Learning about money can be a bit of a challenge whether you’re seven or 37—but one of the best lessons I’ve learned in life is if you want to learn about something, make it fun. But how can you make learning about money fun? By using the best money board games!
Monopoly is by-far my top pick for best money board games. Not only is it a classic money game, but it talks about the ins and outs of spending money to purchase things. It also covers topics like debt, income and taxes.
Monopoly also has a bank, which is a pretty important topic for those of us (or your kids) who want to explore money topics on borrowing and paying back debts. Not to mention it’s simply a ton of fun.
For under $20, you can be having fun and learning about money at the same time. And if you have a little extra real cash to spend then you can get the electronic version and use real fake credit cards!
Pay Day is one of the best money board games because it actually simulates personal money management. Players not only collect their monthly paycheck (as evidenced by the name of the game) but they accumulate bills and expenses that need to be paid.
If your goal is to learn or teach personal money management, then Pay Day is your game. While this game was created in 1975, it’s still relevant today. And if you want to win the game you need to manage your money the best (and have the most money).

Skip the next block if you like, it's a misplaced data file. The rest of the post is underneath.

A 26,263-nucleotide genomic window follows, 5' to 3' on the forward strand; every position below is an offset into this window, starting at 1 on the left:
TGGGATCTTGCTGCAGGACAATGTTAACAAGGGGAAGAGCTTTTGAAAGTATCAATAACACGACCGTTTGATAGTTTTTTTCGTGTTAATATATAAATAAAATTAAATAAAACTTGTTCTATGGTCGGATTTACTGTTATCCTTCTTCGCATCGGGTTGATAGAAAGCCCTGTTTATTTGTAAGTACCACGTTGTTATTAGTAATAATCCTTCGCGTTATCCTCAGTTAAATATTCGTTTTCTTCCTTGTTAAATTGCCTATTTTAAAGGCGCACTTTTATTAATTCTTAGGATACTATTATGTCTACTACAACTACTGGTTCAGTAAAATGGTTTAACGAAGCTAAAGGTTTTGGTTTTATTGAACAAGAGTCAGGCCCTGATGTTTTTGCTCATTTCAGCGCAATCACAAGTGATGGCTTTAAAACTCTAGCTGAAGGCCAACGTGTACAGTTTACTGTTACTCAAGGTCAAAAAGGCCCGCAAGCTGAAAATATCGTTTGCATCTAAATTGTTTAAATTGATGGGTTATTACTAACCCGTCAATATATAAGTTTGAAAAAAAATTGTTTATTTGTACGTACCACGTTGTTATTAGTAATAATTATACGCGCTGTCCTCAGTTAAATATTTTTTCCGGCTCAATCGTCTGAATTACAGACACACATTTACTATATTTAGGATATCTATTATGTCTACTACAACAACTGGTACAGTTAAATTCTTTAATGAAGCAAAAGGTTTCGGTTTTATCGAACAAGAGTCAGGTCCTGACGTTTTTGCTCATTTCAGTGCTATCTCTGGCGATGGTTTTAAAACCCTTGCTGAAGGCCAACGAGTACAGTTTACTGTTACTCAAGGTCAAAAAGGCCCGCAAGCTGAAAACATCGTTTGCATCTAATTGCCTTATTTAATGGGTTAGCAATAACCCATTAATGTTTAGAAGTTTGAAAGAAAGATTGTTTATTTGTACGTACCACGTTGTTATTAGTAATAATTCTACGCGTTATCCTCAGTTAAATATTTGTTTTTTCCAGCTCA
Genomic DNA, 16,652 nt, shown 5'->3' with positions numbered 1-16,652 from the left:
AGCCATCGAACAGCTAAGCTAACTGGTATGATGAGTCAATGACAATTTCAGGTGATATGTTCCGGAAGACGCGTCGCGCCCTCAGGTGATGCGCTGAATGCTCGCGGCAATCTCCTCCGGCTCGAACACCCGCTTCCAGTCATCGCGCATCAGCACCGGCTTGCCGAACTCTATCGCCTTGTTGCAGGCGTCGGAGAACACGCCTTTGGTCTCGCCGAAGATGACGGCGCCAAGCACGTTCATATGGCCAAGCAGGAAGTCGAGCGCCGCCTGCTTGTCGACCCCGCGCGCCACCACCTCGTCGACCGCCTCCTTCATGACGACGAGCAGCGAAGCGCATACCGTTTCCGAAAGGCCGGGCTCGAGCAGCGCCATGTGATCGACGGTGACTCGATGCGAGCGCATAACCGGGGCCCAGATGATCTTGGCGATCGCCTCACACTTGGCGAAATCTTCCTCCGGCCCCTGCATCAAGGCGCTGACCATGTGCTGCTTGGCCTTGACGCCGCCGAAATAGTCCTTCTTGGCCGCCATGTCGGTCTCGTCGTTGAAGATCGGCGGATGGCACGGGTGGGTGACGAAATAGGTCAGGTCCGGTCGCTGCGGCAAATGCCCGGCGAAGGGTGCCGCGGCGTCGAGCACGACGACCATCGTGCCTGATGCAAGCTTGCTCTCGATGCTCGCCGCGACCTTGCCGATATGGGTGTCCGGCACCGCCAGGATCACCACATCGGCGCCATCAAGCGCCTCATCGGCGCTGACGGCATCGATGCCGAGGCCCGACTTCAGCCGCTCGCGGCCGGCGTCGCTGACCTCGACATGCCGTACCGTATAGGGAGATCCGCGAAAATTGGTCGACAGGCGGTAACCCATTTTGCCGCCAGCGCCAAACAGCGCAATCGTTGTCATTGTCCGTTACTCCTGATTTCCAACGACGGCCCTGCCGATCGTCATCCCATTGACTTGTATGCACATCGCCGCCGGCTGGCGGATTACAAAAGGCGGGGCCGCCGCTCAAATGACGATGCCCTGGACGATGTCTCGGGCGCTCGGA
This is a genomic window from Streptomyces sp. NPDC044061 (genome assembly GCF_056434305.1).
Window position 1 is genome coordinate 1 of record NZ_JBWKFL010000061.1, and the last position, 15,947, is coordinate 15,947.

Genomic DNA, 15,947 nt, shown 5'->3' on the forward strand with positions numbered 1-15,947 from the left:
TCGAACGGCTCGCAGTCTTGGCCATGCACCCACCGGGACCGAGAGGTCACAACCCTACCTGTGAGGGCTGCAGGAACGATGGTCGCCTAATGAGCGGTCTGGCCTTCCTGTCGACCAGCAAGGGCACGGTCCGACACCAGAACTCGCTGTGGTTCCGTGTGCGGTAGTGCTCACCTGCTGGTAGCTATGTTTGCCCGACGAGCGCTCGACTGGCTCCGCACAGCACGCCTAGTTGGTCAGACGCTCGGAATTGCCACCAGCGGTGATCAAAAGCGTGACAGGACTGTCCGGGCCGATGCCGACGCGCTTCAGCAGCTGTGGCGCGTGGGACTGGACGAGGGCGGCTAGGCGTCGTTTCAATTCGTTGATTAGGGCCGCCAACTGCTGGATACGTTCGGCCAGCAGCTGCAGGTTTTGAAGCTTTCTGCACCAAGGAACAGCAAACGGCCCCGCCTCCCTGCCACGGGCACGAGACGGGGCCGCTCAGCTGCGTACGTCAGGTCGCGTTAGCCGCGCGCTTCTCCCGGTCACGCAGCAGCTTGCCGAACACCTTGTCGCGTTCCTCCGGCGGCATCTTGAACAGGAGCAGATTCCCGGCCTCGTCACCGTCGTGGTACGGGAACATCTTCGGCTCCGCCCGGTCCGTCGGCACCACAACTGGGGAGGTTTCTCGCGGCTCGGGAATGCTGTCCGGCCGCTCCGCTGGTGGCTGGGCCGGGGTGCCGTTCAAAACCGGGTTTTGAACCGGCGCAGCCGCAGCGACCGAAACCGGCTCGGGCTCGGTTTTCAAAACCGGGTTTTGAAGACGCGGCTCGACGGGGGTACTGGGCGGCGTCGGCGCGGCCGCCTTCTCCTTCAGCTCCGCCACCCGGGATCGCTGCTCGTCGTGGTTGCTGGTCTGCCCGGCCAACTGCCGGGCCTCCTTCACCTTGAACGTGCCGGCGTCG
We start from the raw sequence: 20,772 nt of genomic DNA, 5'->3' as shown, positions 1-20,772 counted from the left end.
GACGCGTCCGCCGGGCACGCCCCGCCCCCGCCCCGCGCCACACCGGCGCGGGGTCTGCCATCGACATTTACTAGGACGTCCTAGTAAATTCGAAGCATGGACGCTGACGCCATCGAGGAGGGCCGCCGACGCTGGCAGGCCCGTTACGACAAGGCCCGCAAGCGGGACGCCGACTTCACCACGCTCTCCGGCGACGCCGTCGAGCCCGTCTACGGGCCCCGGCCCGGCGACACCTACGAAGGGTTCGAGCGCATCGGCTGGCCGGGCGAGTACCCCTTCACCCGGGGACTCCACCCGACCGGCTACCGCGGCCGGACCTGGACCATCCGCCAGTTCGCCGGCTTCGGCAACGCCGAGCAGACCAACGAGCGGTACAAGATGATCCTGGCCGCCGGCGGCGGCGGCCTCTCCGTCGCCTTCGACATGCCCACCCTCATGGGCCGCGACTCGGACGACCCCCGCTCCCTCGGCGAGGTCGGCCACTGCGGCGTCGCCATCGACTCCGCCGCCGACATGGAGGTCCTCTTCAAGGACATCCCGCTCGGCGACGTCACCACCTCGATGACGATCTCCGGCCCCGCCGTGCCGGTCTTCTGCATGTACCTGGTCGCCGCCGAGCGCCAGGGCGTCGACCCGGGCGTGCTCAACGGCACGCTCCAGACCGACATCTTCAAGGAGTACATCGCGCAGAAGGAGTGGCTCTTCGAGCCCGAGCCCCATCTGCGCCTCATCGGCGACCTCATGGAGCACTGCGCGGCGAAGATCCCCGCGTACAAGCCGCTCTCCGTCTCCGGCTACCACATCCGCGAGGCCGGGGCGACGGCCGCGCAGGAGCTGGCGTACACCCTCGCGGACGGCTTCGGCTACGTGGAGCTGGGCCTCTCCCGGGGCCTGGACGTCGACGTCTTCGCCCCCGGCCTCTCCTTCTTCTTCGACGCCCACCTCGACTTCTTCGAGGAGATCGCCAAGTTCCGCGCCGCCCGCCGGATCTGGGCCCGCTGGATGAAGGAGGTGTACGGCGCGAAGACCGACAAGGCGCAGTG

The Game of Life
The Game of Life is another one of my favorite board games that talks about money. Not only is this one of the best money board games, but it also discusses life in general.
Players of The Game of Life go through the game making life choices like what job to pick, whether to attend university and what paths to take overall. It not only covers managing your money by having players collect salaries and pay expenses but discusses life decisions.
If you want to play The Game of Life but have no one else to play with, you can find an app version that you can play on your phone or tablet… I might have played once or twice before.
In Charge Large, players manage debts and assets to win the game. Your overall goal is to accumulate $2,500 and upgrade to the “Black Card” without having any debt.
If your money learning goals include debt and assets, then Charge Large might be one of the best money board games for you. It teaches players how to figure out how much to borrow and when, if you can’t pay off your debts than you’re out of the game!
What do you think are the best money board games? Share in the comments below!
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